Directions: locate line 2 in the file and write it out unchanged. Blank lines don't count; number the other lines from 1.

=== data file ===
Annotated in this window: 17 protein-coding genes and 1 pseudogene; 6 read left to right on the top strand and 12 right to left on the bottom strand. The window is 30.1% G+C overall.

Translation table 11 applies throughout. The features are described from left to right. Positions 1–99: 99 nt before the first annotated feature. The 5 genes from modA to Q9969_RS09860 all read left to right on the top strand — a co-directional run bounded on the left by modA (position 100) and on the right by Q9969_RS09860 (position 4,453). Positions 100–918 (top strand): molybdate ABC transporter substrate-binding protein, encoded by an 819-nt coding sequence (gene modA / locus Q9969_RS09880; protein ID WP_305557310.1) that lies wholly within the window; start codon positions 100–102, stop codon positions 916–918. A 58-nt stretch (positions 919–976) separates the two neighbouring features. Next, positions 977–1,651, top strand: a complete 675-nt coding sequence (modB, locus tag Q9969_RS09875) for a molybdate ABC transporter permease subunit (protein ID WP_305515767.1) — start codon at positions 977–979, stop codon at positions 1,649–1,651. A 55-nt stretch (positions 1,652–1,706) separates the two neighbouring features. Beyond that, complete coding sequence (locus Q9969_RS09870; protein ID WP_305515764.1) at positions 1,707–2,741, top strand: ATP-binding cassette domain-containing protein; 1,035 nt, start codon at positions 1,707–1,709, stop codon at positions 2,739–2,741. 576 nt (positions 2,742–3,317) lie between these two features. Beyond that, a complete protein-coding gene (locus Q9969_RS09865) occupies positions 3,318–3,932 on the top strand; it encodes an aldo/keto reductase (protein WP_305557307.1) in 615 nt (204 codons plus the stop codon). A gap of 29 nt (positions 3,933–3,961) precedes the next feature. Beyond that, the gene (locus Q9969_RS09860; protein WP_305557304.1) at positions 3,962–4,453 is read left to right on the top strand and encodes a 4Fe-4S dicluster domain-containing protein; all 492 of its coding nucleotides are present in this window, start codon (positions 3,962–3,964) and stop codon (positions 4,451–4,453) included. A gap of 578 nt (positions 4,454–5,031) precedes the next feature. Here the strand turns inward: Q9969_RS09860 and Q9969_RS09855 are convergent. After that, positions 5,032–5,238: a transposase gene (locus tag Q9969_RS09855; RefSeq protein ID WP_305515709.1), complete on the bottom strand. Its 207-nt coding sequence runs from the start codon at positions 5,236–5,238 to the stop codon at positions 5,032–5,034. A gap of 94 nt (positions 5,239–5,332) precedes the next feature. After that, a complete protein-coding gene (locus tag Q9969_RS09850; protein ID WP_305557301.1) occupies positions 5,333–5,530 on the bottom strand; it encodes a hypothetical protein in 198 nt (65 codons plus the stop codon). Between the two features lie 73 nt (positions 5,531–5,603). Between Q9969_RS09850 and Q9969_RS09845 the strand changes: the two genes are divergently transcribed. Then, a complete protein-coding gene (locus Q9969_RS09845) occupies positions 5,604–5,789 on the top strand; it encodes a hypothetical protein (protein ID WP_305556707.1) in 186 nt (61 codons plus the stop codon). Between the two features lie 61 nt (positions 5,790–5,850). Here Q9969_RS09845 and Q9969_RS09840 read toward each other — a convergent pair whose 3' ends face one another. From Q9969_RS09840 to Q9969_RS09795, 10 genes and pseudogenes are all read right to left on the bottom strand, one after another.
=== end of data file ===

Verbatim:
Translation table 11 applies throughout. The features are described from left to right. Positions 1–99: 99 nt before the first annotated feature. The 5 genes from modA to Q9969_RS09860 all read left to right on the top strand — a co-directional run bounded on the left by modA (position 100) and on the right by Q9969_RS09860 (position 4,453). Positions 100–918 (top strand): molybdate ABC transporter substrate-binding protein, encoded by an 819-nt coding sequence (gene modA / locus Q9969_RS09880; protein ID WP_305557310.1) that lies wholly within the window; start codon positions 100–102, stop codon positions 916–918. A 58-nt stretch (positions 919–976) separates the two neighbouring features. Next, positions 977–1,651, top strand: a complete 675-nt coding sequence (modB, locus tag Q9969_RS09875) for a molybdate ABC transporter permease subunit (protein ID WP_305515767.1) — start codon at positions 977–979, stop codon at positions 1,649–1,651. A 55-nt stretch (positions 1,652–1,706) separates the two neighbouring features. Beyond that, complete coding sequence (locus Q9969_RS09870; protein ID WP_305515764.1) at positions 1,707–2,741, top strand: ATP-binding cassette domain-containing protein; 1,035 nt, start codon at positions 1,707–1,709, stop codon at positions 2,739–2,741. 576 nt (positions 2,742–3,317) lie between these two features. Beyond that, a complete protein-coding gene (locus Q9969_RS09865) occupies positions 3,318–3,932 on the top strand; it encodes an aldo/keto reductase (protein WP_305557307.1) in 615 nt (204 codons plus the stop codon). A gap of 29 nt (positions 3,933–3,961) precedes the next feature. Beyond that, the gene (locus Q9969_RS09860; protein WP_305557304.1) at positions 3,962–4,453 is read left to right on the top strand and encodes a 4Fe-4S dicluster domain-containing protein; all 492 of its coding nucleotides are present in this window, start codon (positions 3,962–3,964) and stop codon (positions 4,451–4,453) included. A gap of 578 nt (positions 4,454–5,031) precedes the next feature. Here the strand turns inward: Q9969_RS09860 and Q9969_RS09855 are convergent. After that, positions 5,032–5,238: a transposase gene (locus tag Q9969_RS09855; RefSeq protein ID WP_305515709.1), complete on the bottom strand. Its 207-nt coding sequence runs from the start codon at positions 5,236–5,238 to the stop codon at positions 5,032–5,034. A gap of 94 nt (positions 5,239–5,332) precedes the next feature. After that, a complete protein-coding gene (locus tag Q9969_RS09850; protein ID WP_305557301.1) occupies positions 5,333–5,530 on the bottom strand; it encodes a hypothetical protein in 198 nt (65 codons plus the stop codon). Between the two features lie 73 nt (positions 5,531–5,603). Between Q9969_RS09850 and Q9969_RS09845 the strand changes: the two genes are divergently transcribed. Then, a complete protein-coding gene (locus Q9969_RS09845) occupies positions 5,604–5,789 on the top strand; it encodes a hypothetical protein (protein ID WP_305556707.1) in 186 nt (61 codons plus the stop codon). Between the two features lie 61 nt (positions 5,790–5,850). Here Q9969_RS09845 and Q9969_RS09840 read toward each other — a convergent pair whose 3' ends face one another. From Q9969_RS09840 to Q9969_RS09795, 10 genes and pseudogenes are all read right to left on the bottom strand, one after another.